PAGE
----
By Brendan Ulmer
New mom Amanda Knox stood before a crowd of many students, many faculty members, many interested citizens of Hutchinson, many of whom may never fully believe the story she has to tell. She stood before everyone on Tuesday morning at the Sports Arena, a product of her past, but firmly unparalyzed by its horrors. Amanda Knox stood before everyone, a free woman.
“One of the reasons I got into journalism was that I saw what it looked like on the other side,” Knox said, “I know what ethical, humanistic reporting looks like and I know what the other side looks like and feels like. In my own work I always try to steer towards the humanistic, giving back agency, actually using an objective lens instead of trying to get the right sound bite for these predetermined story that I’ve already worked out, I already have the headline for and it’s gonna be great and splashy.”
Knox is a Seattle-based journalist, author and podcaster, but unlike most others in her profession, she has the unique perspective of once being the subject of a massive worldwide news story. In 2007, she was falsely accused, and convicted, of murdering her roommate while she was a foreign-exchange student in Italy. Perhaps unsurprisingly this has led to her gravitating towards covering stories of wrongful convictions.
“Always, always, always empathize with the person who’s on the other side of the questions,” she said “One thing that really bothers me – especially around wrongful conviction stories – is that a lot of times people get out of prison, like ‘oh my god, yay, we’re out of prison!’ They go and eat their hamburger for the first time at McDonald’s. Then everyone’s … and goes OK, story’s done’, and that was their one moment to tell their story and have perspective on their experience when actually in reality it takes years of processing to have a real genuine understanding of what you went through, how you feel and what you want to say to the world about it?”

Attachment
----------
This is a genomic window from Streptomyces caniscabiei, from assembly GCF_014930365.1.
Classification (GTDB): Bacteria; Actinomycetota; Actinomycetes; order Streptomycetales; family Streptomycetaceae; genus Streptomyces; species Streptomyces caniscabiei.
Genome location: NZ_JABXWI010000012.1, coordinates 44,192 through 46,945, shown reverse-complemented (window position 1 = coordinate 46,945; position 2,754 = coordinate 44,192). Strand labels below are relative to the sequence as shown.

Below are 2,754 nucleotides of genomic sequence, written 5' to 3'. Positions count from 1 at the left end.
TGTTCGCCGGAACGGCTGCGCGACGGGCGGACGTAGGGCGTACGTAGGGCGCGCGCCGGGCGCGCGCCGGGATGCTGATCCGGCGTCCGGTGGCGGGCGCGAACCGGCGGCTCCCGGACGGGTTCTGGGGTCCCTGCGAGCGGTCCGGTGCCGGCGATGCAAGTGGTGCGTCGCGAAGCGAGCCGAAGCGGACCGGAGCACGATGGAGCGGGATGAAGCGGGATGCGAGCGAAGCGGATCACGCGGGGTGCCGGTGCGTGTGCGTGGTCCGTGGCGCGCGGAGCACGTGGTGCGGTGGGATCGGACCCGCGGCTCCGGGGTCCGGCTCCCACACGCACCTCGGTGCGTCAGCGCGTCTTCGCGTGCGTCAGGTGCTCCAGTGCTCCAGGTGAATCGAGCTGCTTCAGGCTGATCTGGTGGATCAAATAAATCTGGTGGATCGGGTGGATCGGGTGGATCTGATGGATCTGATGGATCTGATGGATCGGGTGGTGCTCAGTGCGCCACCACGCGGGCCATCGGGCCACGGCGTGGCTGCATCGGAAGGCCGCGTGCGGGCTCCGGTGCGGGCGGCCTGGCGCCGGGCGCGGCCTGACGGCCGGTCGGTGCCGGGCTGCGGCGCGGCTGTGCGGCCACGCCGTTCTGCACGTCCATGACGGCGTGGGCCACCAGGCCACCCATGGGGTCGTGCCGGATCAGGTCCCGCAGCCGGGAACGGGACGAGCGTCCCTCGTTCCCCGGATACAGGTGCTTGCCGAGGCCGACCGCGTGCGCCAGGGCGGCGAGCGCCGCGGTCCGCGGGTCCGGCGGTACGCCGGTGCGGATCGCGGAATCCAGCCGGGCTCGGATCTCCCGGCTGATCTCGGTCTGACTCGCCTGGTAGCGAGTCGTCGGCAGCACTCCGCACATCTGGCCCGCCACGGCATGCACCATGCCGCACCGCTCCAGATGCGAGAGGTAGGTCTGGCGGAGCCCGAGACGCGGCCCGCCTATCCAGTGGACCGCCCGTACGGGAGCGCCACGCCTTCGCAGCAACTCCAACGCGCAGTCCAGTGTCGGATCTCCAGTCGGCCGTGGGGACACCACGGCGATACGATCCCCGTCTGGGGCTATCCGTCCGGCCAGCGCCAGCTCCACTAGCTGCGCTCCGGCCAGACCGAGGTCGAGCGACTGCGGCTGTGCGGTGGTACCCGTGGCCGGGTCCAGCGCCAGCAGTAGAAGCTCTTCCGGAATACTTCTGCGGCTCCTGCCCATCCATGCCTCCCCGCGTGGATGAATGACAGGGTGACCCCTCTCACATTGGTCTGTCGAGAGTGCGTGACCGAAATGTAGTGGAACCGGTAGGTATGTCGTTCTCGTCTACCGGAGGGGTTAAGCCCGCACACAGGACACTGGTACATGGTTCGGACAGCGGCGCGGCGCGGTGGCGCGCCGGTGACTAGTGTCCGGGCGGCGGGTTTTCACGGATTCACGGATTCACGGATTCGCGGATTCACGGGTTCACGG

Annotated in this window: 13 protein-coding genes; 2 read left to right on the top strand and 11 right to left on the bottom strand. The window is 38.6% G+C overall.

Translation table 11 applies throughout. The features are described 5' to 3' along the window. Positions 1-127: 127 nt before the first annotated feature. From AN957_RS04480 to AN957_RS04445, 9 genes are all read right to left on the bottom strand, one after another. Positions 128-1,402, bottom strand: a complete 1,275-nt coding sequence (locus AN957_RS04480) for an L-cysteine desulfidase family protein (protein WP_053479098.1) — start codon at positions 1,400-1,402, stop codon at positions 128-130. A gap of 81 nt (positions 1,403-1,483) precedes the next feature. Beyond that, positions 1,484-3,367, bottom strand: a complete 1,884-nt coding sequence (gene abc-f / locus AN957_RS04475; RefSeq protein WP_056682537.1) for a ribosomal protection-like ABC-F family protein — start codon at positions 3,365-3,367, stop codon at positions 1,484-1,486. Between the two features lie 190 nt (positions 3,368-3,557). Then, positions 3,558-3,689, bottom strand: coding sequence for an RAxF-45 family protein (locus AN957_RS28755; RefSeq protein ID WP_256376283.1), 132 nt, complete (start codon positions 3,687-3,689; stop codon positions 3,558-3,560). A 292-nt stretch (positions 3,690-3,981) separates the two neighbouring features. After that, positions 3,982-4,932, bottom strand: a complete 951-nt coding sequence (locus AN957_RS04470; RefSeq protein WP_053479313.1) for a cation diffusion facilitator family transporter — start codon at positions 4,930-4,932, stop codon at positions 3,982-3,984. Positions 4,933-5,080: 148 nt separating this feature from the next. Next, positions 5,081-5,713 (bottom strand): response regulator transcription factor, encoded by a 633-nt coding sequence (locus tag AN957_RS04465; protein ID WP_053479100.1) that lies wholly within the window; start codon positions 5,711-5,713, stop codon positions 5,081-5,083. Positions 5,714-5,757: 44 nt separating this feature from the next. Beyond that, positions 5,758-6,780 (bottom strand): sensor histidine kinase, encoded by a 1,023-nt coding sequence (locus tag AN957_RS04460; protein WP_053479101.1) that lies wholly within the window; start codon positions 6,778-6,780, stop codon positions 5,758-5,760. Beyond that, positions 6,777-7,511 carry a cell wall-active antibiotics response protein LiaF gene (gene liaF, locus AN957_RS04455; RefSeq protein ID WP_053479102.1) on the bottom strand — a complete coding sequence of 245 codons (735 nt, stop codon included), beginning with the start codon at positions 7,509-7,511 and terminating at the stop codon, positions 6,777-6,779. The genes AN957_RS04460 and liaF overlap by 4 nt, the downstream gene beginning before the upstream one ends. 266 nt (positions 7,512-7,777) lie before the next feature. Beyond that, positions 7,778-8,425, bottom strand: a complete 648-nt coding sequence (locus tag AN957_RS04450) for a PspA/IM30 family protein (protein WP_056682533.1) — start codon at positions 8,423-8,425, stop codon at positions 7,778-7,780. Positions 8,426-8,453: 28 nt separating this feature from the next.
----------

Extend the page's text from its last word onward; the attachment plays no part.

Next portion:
While the language surrounding this concept of humanistic journalism may seem subjective and perhaps overly compassionate, Knox carries a stoic, yet engaging tone that perfectly suits her point that while humanity is abstract and turbulent, it is nonetheless objective and more emphasis should be put on respecting it in the news industry.
“Sometimes, not everyone is a storyteller, not everyone knows how to articulate, depths of pain and understanding they’ve gained about the world,” she said. ”One of the things I’ve tried to do is try to help other people establish what their story is to understand what their story means to them.”
Knox’s case was notorious for the sensationalist and salacious headlines, prying into her life in ways that she didn’t think were warranted and blew things out of proportion that were not abnormal. Nonetheless she was dubbed “Foxy Knoxy” by tabloids who ran as many stories on her as they possibly could.
“Right now, what sells is what ends up getting in papers, not what’s actually in the public interest,” Knox said. “You want your press to be a separate entity, who isn’t beholden to whoever’s giving out money, but it is. So my only immediate solution is for people to be more media literate and understand what it is they’re consuming so that they can be the arbiters of what is valuable and what is not, and what is in the public interest and what is not. More media literacy, and also more empathy for those who find themselves the subject of media stories, I think is going to lead to better consumption of media and therefore better incentive structures for media companies … but also some accountability for those media companies would be nice.”
She finished with a smile and laugh.